Mathematics IA:
Differential Equations

## Michaelmas Term 2004

Department of Applied Mathematics and Theoretical Physics
University
of Cambridge
Centre for Mathematical Sciences

Cambridge CB3 0WA

s.dalziel@damtp.cam.ac.uk

# Examples sheets

These are on the DAMTP web site (http://www.damtp.cam.ac.uk/user/examples/).

# Lecture notes

It is expected that students will attend lectures and take their own notes. While lecture notes are available for reference below, what is said in lectures will often go further and/or add more insight than is explicitly stated in the often terse description found in the lecture notes. Moreover, the lecture notes undoubtedly contain typos and misrepresentations that will hopefully be corrected in lectures.

Note: because html is not very good for mathematical typesetting, material will typically be provided as pdf files.

# Lecture schedule

The first year course is intended to be accessible to able students who have a level of preparation equivalent to a single A-level in Mathematics, though a great majority of the students do have A-level Further Mathematics (or an equivalent qualification). It is not assumed that students have taken courses in physics, statistics or computing. However, applied mathematics and theoretical physics are included in the course, so Physics A-level is useful.

## Basic calculus

Differentiation as a limit, the chain rule, Leibnitz’ rule, elementary treatment of Taylor series; integration as an area, integration by substitution and parts; fundamental theorem of calculus; differentiation under integrals. 

## First-order equations

Linear equations with constant coefficients: exponential growth, comparison with discrete equations, series solution; modelling examples including radioactive decay and time delay equation. Linear equations with non-constant coefficients: solution by integrating factor, series solution, comparison with discrete equations.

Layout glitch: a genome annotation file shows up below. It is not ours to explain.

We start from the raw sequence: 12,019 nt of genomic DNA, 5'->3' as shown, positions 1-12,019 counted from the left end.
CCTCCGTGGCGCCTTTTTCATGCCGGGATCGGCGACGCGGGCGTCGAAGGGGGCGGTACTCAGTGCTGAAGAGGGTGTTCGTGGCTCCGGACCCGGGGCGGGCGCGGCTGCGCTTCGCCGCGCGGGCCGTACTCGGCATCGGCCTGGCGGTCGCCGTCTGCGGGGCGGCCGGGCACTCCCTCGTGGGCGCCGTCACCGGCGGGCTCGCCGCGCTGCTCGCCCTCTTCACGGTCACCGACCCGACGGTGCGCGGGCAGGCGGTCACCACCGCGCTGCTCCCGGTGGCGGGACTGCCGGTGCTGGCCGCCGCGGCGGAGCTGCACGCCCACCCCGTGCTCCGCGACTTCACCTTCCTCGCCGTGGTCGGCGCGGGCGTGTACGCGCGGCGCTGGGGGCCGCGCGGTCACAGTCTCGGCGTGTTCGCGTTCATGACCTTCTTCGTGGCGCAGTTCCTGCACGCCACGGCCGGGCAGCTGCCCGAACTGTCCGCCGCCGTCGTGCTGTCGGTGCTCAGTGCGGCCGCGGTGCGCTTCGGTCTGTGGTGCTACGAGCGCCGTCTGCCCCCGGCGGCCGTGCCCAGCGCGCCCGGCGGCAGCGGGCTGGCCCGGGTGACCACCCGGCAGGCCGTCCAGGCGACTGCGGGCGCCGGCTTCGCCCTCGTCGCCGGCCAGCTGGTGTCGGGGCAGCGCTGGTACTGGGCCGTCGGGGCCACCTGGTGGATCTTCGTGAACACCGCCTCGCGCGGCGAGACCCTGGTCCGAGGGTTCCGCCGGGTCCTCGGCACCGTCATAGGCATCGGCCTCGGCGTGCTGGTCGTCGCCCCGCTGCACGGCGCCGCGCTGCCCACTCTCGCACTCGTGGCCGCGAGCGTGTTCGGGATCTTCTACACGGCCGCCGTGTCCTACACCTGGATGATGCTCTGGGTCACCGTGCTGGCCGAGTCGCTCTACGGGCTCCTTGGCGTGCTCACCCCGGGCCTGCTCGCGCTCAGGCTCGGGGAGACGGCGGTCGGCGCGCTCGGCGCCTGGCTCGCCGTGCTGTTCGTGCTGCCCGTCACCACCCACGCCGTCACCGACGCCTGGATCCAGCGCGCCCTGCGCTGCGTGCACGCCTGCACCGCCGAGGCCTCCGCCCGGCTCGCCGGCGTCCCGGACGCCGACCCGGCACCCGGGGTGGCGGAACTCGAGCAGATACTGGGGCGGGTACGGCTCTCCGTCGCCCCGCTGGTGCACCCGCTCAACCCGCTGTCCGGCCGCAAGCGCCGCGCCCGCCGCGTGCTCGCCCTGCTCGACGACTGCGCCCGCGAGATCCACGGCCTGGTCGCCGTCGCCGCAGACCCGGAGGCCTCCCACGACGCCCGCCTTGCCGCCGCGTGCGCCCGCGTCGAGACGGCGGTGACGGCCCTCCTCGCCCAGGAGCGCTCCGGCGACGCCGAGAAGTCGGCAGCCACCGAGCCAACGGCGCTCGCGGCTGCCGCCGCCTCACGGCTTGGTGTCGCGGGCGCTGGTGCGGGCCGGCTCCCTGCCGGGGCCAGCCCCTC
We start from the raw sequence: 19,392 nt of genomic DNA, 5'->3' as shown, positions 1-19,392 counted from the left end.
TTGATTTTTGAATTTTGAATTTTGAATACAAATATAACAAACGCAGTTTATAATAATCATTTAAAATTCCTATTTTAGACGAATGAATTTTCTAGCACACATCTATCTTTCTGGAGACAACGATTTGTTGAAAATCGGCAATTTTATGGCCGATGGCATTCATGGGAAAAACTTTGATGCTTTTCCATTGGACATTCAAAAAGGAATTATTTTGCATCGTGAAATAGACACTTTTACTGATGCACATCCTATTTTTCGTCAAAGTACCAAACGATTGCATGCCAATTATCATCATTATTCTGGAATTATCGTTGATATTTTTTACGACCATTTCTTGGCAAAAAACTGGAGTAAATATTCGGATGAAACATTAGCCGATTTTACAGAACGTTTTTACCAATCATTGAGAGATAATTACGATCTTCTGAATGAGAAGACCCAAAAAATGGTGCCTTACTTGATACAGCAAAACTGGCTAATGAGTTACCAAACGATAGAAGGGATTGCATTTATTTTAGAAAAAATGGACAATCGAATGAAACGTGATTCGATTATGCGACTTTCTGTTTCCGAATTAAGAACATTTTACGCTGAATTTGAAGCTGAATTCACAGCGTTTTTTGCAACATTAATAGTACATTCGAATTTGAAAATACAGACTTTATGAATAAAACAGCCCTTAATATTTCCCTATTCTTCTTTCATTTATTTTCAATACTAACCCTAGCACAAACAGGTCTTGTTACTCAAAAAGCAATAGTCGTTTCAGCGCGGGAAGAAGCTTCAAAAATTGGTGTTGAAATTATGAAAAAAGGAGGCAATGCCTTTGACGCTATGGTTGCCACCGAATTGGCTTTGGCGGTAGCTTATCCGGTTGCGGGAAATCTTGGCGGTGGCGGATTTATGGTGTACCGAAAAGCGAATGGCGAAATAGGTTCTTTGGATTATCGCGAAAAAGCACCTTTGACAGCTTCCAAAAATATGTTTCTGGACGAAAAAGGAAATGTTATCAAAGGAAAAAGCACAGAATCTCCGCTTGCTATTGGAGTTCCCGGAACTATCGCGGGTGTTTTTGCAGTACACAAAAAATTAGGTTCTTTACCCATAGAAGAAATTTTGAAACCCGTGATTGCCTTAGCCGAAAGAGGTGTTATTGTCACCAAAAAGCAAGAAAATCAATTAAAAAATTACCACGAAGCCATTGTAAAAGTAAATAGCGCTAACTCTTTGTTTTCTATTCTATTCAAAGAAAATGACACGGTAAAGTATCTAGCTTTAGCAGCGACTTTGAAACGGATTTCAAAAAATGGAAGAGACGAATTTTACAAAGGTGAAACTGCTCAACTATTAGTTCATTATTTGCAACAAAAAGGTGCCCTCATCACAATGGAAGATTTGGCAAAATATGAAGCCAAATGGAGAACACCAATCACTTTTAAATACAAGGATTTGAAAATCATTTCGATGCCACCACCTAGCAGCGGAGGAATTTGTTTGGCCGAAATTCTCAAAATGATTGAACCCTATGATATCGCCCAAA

Nonlinear equations: separable equations, families of solutions, isoclines, the idea of a flow and connection with vector fields, equilibrium solutions, stability by perturbation and phase-plane analysis; examples, including logistic equation and chemical kinetics; comparison with discrete equations including the logistic equation. 

## Higher-order equations

Linear equations: complementary function and particular integral, linear independence, Wronskian, equations with constant coefficients and examples including radioactive sequences, comparison in simple cases with difference equations, reduction of order, resonance, transients, damping, response to step and impulse function inputs, coupled first order systems, series solutions including statement only of the need for the logarithmic solution. 

## Nonlinear equations

Elementary phase-plane analysis, equilibrium and stability, examples including predator-prey systems. 

## Appropriate books

W.E. Boyce and R.C. DiPrima Elementary Differential Equations and Boundary-Value Problems. Wiley 7th edition 2001 (£34.95 hardback). 8th ed. due for publication in May 2004

D.N. Burghes and M.S. Borrie Modelling with Differential Equations. Ellis Horwood 1981 (out of print).

W. Cox Ordinary Differential Equations. Butterworth-Heinemann 1996 (£14.99 paperback).

F. Diacu An introduction to Differential Equations: Order and Chaos. Freeman 2000 (£38.99 hardback).

N. Finizio and G. Ladas Ordinary Differential Equations with Modern Applications. Wadsworth 1989 (out of print).

D. Lomen and D. Lovelock Differential Equations: Graphics-Models-Data. Wiley 1999 (£80.95 hardback).

R.E. O’Malley Thinking about Ordinary Differential Equations. Cambridge University Press 1997 (£19.95 paperback).

D.G. Zill and M.R. Cullen Differential Equations with Boundary Value Problems. Brooks/Cole 2001 (£37.00 hardback). 11

Last updated: 11 November 2004